Why Do I Cringe Every Time I See an S Corporation in My Client’s Estate Plan?
January 16, 2020
Presented by Carol A. Cantrell, Cantrell & Cantrell, PLLC
Ms. Cantrell discussed how to confront practitioners’ fears of dealing with S corporations in their clients’ estate plans. Ms. Cantrell stated there are “5.1 million S corporation returns filed every year in the United States which is more than any other type of tax return.” These returns are growing at a faster rate than other returns, so we cannot avoid dealing with the “speed bumps” that they present. Ms. Cantrell highlighted some key rules and areas to focus on as well as some recent developments.
Eligible shareholders in S corporations are:
- S. citizens or resident individuals
- Several, but not all, types of trusts, with the most common being wholly owned grantor trusts, electing small business trusts (“ESBTs”) and qualified subchapter S trusts (“QSSTs”)
- IRC Sec. 501(c)(3) charitable entities and certain retirement plans such as Employee Stock Ownership Plans (“ESOP”).
QSSTs and ESBTs are trusts specifically created to be eligible S corporation shareholders. Their qualifications and key provisions are as follows:
- Only one beneficiary or multiple shares each with only one beneficiary
- All accounting income must be distributed currently and the beneficiary is treated as shareholder of the S corporation for income tax purposes.
- The beneficiary (and not the trustee) must file timely the QSST election.
- Trust terminates at the earlier of current income beneficiary’s death or trust’s termination
- Multiple crummey power holders are not possible (other than when you have multiple shares; each share may have one) and powers of appointment are not permitted during beneficiary’s lifetime.
- Multiple beneficiaries are allowed including individuals and estates
- Non-resident individuals can be current beneficiary of trust (as of January 1, 2018)
- Trustee makes timely the ESBT election
- Income can accumulate in trusts, with no requirement to distribute
- All taxable income is taxed at the trust level at the highest income tax rates net of deductions including IRC Sec. 199A and charitable deductions.
It is possible to toggle back and forth between QSSTs and ESBTs when there are multiple shares. This change is allowed once every three years and both the trustees and beneficiaries must sign agreeing to change.
S corporation status will terminate based on voluntary revocation, ceasing to qualify (ineligible shareholder, over 100 shareholders, multiple classes of stock), or if there is excess net passive income and accumulated earnings and profits for the last three consecutive years. Upon termination, there will be a need for short period returns for the S corporation and C corporation respective periods. A new Selection can be made five years after the termination date.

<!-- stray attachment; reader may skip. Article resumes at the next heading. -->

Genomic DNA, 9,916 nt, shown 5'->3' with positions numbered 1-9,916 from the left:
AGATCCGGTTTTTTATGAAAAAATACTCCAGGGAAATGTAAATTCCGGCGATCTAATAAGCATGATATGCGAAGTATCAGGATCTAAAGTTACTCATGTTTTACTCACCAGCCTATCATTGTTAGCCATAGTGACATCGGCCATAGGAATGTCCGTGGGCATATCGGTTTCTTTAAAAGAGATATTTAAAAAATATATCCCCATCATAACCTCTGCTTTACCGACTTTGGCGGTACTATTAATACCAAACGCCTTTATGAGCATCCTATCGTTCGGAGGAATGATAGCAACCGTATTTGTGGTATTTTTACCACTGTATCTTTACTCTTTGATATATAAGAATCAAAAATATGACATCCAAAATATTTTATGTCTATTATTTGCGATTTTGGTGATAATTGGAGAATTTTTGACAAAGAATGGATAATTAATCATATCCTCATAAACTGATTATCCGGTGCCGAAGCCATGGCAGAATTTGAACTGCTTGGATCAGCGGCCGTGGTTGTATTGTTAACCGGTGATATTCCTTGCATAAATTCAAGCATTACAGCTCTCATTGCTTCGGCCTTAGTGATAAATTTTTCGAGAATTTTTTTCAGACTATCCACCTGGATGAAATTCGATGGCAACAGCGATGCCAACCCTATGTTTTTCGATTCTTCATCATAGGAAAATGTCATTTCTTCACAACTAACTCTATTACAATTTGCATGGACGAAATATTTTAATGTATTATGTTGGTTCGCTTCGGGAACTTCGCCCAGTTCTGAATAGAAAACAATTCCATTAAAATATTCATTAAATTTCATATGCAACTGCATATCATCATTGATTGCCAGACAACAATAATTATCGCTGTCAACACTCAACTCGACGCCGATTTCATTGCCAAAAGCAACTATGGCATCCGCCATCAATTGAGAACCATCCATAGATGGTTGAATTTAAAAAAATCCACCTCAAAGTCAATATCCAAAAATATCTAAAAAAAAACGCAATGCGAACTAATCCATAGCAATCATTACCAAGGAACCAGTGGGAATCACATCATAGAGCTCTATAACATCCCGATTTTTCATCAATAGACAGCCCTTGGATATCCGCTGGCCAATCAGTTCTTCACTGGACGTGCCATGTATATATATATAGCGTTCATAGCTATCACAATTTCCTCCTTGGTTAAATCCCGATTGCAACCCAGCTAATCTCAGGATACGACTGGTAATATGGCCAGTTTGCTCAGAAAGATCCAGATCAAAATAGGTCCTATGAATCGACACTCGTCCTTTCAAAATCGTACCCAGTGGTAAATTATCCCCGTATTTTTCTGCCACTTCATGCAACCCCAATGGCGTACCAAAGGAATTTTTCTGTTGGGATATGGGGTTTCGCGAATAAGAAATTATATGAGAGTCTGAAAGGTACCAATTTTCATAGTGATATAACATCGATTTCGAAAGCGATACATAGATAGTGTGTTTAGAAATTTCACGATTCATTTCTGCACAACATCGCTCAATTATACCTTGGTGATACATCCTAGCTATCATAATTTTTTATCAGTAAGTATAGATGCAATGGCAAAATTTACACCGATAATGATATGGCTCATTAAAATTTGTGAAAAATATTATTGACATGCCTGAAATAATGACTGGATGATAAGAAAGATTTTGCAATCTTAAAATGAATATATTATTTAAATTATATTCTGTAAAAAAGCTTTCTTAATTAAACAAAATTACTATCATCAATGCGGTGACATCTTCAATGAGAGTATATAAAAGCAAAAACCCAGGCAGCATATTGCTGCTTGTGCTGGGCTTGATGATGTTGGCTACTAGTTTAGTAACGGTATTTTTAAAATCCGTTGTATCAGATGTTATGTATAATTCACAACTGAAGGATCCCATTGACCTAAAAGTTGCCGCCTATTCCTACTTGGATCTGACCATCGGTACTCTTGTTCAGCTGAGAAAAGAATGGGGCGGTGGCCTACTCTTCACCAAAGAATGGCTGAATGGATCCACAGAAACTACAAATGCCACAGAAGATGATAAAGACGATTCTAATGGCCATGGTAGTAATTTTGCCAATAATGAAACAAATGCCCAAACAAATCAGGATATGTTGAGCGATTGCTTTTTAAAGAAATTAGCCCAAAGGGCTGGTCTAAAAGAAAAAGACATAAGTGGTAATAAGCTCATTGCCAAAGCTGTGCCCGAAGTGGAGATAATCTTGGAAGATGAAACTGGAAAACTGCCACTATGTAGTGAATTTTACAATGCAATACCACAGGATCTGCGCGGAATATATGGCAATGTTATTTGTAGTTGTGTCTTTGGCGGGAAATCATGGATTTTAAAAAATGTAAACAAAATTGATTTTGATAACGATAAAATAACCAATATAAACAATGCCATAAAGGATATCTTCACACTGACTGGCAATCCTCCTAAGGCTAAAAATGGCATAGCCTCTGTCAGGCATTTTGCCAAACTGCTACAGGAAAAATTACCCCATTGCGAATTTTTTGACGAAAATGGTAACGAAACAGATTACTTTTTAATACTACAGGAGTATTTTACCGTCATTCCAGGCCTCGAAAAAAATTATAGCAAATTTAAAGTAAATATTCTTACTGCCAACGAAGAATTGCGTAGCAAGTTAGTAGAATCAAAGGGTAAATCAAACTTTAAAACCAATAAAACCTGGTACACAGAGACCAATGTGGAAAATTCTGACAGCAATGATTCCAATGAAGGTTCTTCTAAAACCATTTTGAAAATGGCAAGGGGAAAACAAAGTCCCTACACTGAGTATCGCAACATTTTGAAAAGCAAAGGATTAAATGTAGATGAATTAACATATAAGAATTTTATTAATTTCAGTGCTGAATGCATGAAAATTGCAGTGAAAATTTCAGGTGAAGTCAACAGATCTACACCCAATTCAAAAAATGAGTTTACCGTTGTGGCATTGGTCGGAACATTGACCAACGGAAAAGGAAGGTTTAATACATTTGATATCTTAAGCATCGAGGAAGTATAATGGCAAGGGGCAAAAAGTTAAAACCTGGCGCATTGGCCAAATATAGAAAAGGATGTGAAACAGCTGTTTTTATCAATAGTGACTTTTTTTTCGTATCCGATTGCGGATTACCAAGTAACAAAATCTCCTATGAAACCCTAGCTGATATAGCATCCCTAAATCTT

Recent cases concerning valuations of S corporations have allowed for “tax affecting” the value for the taxes that will be paid by the individual shareholders. Also, in Kress v. U.S., the courts did not agree with the government’s additional premium added to the value for the company’s pass-through status as an S corporation especially as it related to tax-free distributions. These favorable rulings add to other commonly used favorable valuation techniques such as using voting and non-voting shares and minority discounts.
A couple of final items to point out:
- The new qualified business income “20%” deduction allows S corporations to potentially maximize the benefit by paying additional wages before year-end each year to owners to avoid limitations under IRC Sec. 199A.
- Unlike partnerships, S corporations are not entitled to the stepped-up-basis of their assets at death. Therefore, in the cases of inherited S corporations that sell the businesses through an asset sale, it is often advantageous to liquidate the corporation in the same tax year as the asset sale took place in order to take advantage of the capital loss on the S corporation shares which will have the stepped-up basis. If the liquidation of the S corporation is not accomplished in the same year as the asset sale, a large capital loss may be realized in a future year, with limited or no capital gains available to utilize the loss. In fact, the large capital loss may be carried forward for future years, and some or all of the loss may be never utilized.
The unique rules and problems associated with S corporations present challenges that will be overcome in most cases if confronted and addressed in a timely manner.
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